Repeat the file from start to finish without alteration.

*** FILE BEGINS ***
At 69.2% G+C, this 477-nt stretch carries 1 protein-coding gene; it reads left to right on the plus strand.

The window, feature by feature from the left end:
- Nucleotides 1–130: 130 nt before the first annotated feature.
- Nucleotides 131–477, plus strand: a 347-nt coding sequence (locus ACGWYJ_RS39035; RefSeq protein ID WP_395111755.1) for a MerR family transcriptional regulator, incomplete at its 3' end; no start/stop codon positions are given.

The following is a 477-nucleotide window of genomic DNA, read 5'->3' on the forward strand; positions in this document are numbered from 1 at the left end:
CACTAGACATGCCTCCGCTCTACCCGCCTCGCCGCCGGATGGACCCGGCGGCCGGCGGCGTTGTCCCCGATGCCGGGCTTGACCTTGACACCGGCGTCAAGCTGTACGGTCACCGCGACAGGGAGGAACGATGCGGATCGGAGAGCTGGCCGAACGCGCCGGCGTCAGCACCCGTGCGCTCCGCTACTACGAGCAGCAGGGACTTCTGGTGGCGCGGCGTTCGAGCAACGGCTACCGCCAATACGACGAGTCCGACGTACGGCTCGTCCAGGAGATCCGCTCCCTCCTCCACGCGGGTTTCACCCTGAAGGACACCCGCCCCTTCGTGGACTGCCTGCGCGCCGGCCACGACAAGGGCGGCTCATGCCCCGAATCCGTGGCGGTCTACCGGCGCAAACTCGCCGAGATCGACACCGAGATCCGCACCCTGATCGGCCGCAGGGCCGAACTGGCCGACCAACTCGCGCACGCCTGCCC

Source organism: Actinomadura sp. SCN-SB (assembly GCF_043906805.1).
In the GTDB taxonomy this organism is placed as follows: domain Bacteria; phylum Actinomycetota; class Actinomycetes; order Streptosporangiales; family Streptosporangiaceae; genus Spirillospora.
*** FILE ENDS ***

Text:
At 69.2% G+C, this 477-nt stretch carries 1 protein-coding gene; it reads left to right on the plus strand.

The window, feature by feature from the left end:
- Nucleotides 1–130: 130 nt before the first annotated feature.
- Nucleotides 131–477, plus strand: a 347-nt coding sequence (locus ACGWYJ_RS39035; RefSeq protein ID WP_395111755.1) for a MerR family transcriptional regulator, incomplete at its 3' end; no start/stop codon positions are given.

The following is a 477-nucleotide window of genomic DNA, read 5'->3' on the forward strand; positions in this document are numbered from 1 at the left end:
CACTAGACATGCCTCCGCTCTACCCGCCTCGCCGCCGGATGGACCCGGCGGCCGGCGGCGTTGTCCCCGATGCCGGGCTTGACCTTGACACCGGCGTCAAGCTGTACGGTCACCGCGACAGGGAGGAACGATGCGGATCGGAGAGCTGGCCGAACGCGCCGGCGTCAGCACCCGTGCGCTCCGCTACTACGAGCAGCAGGGACTTCTGGTGGCGCGGCGTTCGAGCAACGGCTACCGCCAATACGACGAGTCCGACGTACGGCTCGTCCAGGAGATCCGCTCCCTCCTCCACGCGGGTTTCACCCTGAAGGACACCCGCCCCTTCGTGGACTGCCTGCGCGCCGGCCACGACAAGGGCGGCTCATGCCCCGAATCCGTGGCGGTCTACCGGCGCAAACTCGCCGAGATCGACACCGAGATCCGCACCCTGATCGGCCGCAGGGCCGAACTGGCCGACCAACTCGCGCACGCCTGCCC

Source organism: Actinomadura sp. SCN-SB (assembly GCF_043906805.1).
In the GTDB taxonomy this organism is placed as follows: domain Bacteria; phylum Actinomycetota; class Actinomycetes; order Streptosporangiales; family Streptosporangiaceae; genus Spirillospora.